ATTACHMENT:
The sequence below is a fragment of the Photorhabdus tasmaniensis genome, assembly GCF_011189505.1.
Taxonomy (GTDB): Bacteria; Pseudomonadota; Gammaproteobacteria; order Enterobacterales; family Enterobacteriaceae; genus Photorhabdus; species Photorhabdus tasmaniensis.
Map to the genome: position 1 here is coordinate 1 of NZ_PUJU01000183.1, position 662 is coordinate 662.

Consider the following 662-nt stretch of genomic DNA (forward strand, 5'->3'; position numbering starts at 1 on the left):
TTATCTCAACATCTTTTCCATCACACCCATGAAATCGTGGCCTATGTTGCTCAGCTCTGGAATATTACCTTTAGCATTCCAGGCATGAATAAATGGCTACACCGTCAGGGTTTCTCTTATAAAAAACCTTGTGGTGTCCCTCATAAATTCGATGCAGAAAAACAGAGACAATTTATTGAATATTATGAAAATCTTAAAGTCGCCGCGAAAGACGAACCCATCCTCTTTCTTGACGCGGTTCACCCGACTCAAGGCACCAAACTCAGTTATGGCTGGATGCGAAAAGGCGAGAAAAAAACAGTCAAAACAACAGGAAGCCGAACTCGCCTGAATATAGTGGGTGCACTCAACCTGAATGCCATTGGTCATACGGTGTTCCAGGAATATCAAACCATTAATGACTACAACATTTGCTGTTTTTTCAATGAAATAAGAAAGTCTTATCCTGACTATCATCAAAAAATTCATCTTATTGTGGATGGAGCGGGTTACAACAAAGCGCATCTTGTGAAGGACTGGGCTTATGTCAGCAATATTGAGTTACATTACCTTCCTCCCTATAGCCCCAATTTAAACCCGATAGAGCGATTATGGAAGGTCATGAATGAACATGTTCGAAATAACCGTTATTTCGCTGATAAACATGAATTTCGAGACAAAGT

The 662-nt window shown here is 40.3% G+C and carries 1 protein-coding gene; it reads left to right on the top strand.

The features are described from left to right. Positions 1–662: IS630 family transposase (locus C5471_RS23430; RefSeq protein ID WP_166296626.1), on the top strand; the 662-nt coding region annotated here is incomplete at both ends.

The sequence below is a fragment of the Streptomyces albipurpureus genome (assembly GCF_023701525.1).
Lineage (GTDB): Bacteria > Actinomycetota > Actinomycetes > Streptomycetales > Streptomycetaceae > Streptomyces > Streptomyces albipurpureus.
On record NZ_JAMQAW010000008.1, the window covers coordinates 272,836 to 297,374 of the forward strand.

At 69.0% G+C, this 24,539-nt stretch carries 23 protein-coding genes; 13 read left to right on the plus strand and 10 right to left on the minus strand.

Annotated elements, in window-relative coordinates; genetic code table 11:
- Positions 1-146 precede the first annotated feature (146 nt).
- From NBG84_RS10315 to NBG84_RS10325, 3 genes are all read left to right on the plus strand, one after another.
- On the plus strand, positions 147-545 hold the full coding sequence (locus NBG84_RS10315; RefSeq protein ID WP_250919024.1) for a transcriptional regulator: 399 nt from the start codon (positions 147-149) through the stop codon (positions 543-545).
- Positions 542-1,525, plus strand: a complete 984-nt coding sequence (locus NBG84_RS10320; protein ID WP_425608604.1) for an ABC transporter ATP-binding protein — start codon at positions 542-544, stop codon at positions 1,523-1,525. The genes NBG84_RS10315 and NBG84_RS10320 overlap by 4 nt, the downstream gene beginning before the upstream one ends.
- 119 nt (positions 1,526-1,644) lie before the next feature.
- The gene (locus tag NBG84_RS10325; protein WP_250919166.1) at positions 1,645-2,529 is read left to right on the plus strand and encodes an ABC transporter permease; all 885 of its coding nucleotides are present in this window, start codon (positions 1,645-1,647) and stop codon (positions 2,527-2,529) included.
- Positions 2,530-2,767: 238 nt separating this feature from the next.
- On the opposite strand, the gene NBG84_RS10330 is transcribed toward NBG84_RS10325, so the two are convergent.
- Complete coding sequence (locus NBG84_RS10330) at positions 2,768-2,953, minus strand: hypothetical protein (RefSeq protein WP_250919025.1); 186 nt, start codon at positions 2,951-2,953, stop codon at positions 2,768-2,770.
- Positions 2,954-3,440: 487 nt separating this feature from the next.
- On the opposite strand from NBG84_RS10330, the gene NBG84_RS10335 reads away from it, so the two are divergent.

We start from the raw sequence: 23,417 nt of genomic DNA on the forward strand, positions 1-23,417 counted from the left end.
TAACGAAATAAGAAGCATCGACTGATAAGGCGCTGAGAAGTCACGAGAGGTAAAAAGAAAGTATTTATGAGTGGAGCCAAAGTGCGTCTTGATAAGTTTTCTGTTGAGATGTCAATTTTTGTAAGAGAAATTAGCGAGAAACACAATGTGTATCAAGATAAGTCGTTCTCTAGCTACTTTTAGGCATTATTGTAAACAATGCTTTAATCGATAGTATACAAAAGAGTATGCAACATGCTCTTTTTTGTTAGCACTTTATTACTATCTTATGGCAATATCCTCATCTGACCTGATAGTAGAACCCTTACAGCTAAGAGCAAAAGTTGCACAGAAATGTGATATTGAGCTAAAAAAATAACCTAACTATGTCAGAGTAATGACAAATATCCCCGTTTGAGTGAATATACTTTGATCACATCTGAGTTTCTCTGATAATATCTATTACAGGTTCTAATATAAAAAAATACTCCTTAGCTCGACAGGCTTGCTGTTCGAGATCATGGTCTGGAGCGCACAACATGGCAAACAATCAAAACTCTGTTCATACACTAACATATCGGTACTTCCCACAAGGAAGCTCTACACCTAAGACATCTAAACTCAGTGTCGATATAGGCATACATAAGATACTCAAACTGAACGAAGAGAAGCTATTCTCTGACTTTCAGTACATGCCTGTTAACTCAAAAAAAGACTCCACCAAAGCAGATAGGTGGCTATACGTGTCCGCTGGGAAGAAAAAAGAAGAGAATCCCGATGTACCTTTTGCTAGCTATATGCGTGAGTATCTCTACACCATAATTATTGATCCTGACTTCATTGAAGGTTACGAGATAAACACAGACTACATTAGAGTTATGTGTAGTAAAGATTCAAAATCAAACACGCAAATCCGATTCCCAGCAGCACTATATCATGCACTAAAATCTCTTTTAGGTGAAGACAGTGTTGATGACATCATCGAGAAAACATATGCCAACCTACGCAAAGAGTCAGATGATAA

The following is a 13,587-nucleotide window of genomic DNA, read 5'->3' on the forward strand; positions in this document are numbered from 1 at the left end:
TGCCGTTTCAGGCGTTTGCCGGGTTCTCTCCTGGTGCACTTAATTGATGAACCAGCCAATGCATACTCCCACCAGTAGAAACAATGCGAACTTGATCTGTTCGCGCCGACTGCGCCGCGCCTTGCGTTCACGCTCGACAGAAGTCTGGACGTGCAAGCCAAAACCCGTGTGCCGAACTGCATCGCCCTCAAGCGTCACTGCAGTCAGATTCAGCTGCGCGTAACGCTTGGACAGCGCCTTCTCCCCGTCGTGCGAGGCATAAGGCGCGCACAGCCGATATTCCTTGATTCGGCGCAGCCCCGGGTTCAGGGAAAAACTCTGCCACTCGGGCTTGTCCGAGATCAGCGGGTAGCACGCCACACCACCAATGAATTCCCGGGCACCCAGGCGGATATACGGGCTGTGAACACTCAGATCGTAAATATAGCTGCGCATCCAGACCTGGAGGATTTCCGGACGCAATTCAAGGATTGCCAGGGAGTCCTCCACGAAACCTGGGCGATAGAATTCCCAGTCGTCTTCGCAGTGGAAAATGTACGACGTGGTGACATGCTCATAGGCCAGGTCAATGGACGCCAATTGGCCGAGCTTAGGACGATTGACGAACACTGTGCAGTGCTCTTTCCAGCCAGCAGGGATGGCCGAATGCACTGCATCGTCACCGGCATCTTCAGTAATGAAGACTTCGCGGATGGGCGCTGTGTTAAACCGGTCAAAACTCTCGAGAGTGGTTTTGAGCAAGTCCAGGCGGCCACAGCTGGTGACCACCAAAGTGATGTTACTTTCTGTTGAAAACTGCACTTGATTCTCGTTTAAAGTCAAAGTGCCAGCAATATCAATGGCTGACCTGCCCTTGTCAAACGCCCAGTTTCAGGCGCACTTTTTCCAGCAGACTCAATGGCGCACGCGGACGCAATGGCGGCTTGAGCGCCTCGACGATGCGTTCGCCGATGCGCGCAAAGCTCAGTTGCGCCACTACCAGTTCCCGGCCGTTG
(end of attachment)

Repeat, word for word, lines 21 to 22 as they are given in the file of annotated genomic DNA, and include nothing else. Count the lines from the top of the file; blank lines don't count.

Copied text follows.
- Complete coding sequence (locus NBG84_RS10330) at positions 2,768-2,953, minus strand: hypothetical protein (RefSeq protein WP_250919025.1); 186 nt, start codon at positions 2,951-2,953, stop codon at positions 2,768-2,770.
- Positions 2,954-3,440: 487 nt separating this feature from the next.